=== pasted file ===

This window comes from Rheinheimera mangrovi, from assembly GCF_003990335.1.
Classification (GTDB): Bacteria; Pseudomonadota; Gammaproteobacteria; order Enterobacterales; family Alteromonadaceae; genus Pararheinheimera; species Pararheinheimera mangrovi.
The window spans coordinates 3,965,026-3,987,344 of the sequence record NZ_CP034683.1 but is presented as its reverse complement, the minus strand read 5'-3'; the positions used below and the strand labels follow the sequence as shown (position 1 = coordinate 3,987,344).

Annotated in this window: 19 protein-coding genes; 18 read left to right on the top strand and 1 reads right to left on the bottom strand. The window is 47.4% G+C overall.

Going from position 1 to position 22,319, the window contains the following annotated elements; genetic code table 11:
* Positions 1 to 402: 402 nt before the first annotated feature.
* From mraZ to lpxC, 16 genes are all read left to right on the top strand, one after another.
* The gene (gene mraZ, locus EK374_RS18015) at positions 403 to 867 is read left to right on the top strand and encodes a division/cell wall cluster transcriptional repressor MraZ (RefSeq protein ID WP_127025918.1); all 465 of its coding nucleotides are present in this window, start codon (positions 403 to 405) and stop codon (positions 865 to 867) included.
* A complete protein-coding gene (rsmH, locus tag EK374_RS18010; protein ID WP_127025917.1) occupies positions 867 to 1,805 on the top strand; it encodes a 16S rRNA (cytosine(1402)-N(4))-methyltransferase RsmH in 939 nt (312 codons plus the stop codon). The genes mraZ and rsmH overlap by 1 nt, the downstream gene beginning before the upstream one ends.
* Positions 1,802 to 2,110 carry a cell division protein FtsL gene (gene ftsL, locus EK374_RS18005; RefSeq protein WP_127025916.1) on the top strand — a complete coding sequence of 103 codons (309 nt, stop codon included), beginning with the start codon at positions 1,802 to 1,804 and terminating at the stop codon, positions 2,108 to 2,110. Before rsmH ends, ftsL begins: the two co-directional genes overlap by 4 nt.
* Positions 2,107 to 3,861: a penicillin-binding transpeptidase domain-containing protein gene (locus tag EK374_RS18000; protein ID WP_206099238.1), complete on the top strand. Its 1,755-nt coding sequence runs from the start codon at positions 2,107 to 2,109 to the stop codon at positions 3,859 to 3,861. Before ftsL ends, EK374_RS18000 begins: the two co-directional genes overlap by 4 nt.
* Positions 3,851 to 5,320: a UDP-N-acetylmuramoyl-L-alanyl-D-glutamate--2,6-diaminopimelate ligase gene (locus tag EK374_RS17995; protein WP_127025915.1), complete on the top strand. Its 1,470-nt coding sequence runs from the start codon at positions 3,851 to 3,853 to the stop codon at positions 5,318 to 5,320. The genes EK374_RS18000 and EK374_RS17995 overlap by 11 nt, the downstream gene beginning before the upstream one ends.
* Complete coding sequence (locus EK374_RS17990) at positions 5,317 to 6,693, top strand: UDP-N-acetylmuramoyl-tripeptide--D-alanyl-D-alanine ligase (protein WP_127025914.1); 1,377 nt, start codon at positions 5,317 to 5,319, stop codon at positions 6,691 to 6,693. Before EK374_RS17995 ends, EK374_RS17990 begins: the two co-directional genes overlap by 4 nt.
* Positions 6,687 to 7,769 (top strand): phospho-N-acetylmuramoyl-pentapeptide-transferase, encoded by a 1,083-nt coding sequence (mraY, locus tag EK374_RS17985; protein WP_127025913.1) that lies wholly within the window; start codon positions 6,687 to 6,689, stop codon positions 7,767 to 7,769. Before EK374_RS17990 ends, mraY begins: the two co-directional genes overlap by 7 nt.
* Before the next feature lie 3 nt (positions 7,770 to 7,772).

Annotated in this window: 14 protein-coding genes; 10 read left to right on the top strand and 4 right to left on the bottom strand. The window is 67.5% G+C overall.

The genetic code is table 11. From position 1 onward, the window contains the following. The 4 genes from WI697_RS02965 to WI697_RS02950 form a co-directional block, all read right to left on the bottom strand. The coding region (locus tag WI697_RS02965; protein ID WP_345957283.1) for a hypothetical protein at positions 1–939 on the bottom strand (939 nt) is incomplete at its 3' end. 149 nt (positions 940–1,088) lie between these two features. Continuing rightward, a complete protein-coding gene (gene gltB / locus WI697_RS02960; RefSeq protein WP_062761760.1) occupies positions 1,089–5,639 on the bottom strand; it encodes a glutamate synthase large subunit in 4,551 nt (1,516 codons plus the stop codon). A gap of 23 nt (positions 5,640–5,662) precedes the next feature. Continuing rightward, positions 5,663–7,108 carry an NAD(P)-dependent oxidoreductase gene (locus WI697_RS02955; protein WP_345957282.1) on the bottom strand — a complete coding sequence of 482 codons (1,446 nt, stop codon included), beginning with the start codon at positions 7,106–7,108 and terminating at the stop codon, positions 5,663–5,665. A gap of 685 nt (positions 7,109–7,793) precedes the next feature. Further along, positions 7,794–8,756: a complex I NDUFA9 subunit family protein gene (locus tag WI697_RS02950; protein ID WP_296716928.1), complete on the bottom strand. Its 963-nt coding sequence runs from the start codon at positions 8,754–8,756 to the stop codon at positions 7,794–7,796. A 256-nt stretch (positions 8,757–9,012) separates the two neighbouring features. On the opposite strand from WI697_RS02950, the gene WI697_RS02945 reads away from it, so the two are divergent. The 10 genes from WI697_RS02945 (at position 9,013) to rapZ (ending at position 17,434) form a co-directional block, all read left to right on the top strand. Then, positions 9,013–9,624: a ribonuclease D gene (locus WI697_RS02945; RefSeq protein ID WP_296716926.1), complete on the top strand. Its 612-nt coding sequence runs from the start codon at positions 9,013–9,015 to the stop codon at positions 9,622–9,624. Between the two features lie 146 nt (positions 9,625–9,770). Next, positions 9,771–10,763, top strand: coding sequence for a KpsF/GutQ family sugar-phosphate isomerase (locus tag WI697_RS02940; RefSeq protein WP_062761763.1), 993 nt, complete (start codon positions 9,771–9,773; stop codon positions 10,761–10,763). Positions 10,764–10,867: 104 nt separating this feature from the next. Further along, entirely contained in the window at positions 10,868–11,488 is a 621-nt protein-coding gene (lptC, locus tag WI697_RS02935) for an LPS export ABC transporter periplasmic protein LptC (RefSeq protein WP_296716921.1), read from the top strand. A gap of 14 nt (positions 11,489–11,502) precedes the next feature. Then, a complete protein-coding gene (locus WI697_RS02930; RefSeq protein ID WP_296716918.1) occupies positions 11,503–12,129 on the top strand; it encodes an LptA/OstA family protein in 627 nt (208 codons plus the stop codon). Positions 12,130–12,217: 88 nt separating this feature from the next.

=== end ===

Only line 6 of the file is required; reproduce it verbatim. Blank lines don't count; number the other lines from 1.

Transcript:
* Positions 1 to 402: 402 nt before the first annotated feature.